Pundits and other political cynics scoff at citizens' efforts to reform America's money-corrupted political process, saying it's as futile as trying to teach table manners to a hog -- the effort wears you out, and it only annoys the hog.
That's cute, but if the cynics would only lift their eyes from their myopic focus on Washington, they would see something big taking place in such diverse states as Maine and Arizona. Citizens in both places have already passed grassroots initiatives providing for dramatic reform -- public financing of elections.
These clean-election initiatives give candidates of any party the chance to finance both their primary and general election campaigns with public funds, provided they forego taking special interest money. Not only does this help get corrupt money out of the process, but it also means a regular person can run for office again, since a school teacher, taxi driver, farmer, shopkeeper, steelworker, or anyone else has access to a pool of money to make them financially competitive with the incumbents.
Maine and Arizona have run two election cycles under clean-money laws, and the results would warm the cockles of the coldest cynic's heart:
There have been more challengers to incumbents than before, with more women, Latinos, and Native Americans running and winning -- half of the challengers using the clean-money option say they would not have run without it.
Because this system creates more choices, offering fresh faces and new ideas, voter turnout is ratcheting upward.
And -- here's the big one -- public financing is working: 59% of Maine's legislators and 36% of those in Arizona have now been elected without taking any tainted money, and publicly funded candidates in Arizona last year won seven of nine statewide offices, including the governor and attorney general.
If you want clean elections, call Public Campaign: 202/293-0222.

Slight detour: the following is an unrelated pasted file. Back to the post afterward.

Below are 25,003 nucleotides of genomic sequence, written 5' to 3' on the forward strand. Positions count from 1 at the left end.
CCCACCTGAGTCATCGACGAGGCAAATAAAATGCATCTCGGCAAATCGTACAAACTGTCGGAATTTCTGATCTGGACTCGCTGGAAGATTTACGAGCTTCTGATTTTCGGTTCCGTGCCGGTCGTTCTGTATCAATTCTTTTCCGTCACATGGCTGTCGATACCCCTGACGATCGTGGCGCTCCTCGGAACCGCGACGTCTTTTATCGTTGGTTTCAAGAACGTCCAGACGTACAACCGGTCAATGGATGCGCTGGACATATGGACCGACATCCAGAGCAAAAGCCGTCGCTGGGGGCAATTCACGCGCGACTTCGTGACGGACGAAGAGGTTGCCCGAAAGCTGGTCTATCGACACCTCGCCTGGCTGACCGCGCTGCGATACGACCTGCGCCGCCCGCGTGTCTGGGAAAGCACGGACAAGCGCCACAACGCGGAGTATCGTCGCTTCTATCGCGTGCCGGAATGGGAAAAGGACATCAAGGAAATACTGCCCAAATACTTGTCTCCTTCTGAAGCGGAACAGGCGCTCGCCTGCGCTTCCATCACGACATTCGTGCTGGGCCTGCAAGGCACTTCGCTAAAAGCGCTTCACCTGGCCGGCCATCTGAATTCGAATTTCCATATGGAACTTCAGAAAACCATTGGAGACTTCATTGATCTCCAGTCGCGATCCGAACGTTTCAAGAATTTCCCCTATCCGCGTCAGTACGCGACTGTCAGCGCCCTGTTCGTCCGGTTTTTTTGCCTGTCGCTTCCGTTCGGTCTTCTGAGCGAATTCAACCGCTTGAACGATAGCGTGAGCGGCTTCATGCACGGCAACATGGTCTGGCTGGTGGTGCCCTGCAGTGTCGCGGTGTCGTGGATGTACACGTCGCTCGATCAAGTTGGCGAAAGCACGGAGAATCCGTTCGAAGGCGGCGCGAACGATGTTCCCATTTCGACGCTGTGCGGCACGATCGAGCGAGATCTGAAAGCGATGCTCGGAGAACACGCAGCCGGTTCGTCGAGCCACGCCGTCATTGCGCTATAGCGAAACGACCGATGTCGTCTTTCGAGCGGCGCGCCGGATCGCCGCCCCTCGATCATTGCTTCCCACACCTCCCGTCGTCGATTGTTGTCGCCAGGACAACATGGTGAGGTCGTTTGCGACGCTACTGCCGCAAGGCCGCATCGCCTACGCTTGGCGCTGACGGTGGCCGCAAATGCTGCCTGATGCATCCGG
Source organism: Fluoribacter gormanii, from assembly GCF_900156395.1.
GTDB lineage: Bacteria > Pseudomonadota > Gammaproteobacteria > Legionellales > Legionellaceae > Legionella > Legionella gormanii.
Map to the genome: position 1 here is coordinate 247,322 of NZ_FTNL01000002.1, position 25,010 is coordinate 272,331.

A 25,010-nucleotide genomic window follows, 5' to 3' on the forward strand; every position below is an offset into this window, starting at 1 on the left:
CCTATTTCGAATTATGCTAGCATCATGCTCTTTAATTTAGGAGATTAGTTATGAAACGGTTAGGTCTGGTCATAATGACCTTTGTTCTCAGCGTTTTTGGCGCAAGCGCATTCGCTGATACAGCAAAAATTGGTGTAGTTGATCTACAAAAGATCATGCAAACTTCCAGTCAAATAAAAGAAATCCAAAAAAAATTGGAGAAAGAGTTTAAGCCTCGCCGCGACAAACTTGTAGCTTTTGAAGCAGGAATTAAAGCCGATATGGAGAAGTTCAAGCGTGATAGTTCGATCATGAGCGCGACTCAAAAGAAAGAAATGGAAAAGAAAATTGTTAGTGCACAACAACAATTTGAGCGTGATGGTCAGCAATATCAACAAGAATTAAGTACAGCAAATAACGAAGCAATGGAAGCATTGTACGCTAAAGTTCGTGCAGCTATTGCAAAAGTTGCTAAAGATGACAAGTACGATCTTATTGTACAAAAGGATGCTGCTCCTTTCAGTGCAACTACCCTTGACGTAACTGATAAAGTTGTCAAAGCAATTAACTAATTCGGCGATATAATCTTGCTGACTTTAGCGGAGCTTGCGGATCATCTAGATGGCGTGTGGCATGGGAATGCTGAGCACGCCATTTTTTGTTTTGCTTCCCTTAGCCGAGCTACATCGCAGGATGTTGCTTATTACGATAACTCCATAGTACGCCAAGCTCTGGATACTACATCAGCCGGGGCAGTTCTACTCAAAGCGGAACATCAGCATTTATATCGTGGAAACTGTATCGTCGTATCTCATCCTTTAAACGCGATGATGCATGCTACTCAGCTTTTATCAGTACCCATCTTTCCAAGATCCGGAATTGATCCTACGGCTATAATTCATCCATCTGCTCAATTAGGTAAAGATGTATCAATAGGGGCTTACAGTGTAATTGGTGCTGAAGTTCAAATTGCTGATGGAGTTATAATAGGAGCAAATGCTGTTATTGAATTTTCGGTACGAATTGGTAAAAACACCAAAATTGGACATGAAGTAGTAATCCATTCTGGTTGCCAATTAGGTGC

Some days, I don't know whether to laugh, cry, or go in for a brain scan.
That's how I felt when I read about the jaw-dropping corporate chutzpah of an outfit named Nabors Industries, physically located in Houston. I say "physically located" because Nabors is one of these notorious corporate abdicators that have legally uprooted themselves from America and formally reincorporated in the tax havens of Bermuda and Barbados.
Thanks to a slick loophole slipped into our country's bizarre tax laws, Nabors Inc. can simply maintain a mail drop and a legal letterhead in these offshore islands and -- hocus pocus! -- escape paying taxes, since technically, it's no longer an American corporation. Last year alone, this Bermuda shell game allowed Nabors to dodge $10 million in taxes owed to the red, white, and blue.
But now this fair-weather patriot suddenly wants Uncle Sam to treat it like an American corporation! Not for tax purposes, of course, but for the purpose of getting some shipbuilding business that is reserved by law for U.S. companies. Nabors wants to have its cake in America, but eat it in Bermuda. A family-owned shipping firm in Louisiana that has to compete with Nabors calls it "grossly unfair that we pay taxes for certain services, and this big corporation goes foreign and they get the benefit of the same services without paying for them."
Yet, Nabors has a hotshot high-dollar Washington lobbyist trying to ram through a behind-the-scenes law that would let it both abandon America and take American business from taxpaying American companies. The lobbyist even is disdainful and insulting to the taxpaying companies that oppose Nabors' power play, saying, "Those are the guys we like to call the whiners."
Well, the lobbyist and executives of Nabors Industries are the guys I like to call treasonous greedheads! Why would Congress even consider helping them take business from family-owned American companies?
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